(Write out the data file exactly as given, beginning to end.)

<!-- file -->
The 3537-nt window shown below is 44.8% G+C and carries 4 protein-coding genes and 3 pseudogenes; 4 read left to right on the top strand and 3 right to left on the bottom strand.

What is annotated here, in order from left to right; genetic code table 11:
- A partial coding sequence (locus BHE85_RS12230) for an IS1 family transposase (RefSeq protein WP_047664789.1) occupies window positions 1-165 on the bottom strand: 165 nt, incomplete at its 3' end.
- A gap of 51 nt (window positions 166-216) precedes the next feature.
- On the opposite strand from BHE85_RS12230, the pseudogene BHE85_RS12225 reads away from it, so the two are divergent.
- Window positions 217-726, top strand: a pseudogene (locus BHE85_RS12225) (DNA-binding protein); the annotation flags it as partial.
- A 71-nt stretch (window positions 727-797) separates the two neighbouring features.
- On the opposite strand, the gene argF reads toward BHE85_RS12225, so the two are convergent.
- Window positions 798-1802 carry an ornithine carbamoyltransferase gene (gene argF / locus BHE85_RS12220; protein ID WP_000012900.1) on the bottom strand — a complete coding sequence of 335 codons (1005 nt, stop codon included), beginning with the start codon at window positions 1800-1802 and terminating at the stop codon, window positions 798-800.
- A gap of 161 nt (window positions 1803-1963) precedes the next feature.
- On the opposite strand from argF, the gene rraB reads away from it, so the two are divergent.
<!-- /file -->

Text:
The 3537-nt window shown below is 44.8% G+C and carries 4 protein-coding genes and 3 pseudogenes; 4 read left to right on the top strand and 3 right to left on the bottom strand.

What is annotated here, in order from left to right; genetic code table 11:
- A partial coding sequence (locus BHE85_RS12230) for an IS1 family transposase (RefSeq protein WP_047664789.1) occupies window positions 1-165 on the bottom strand: 165 nt, incomplete at its 3' end.
- A gap of 51 nt (window positions 166-216) precedes the next feature.
- On the opposite strand from BHE85_RS12230, the pseudogene BHE85_RS12225 reads away from it, so the two are divergent.
- Window positions 217-726, top strand: a pseudogene (locus BHE85_RS12225) (DNA-binding protein); the annotation flags it as partial.
- A 71-nt stretch (window positions 727-797) separates the two neighbouring features.
- On the opposite strand, the gene argF reads toward BHE85_RS12225, so the two are convergent.
- Window positions 798-1802 carry an ornithine carbamoyltransferase gene (gene argF / locus BHE85_RS12220; protein ID WP_000012900.1) on the bottom strand — a complete coding sequence of 335 codons (1005 nt, stop codon included), beginning with the start codon at window positions 1800-1802 and terminating at the stop codon, window positions 798-800.
- A gap of 161 nt (window positions 1803-1963) precedes the next feature.
- On the opposite strand from argF, the gene rraB reads away from it, so the two are divergent.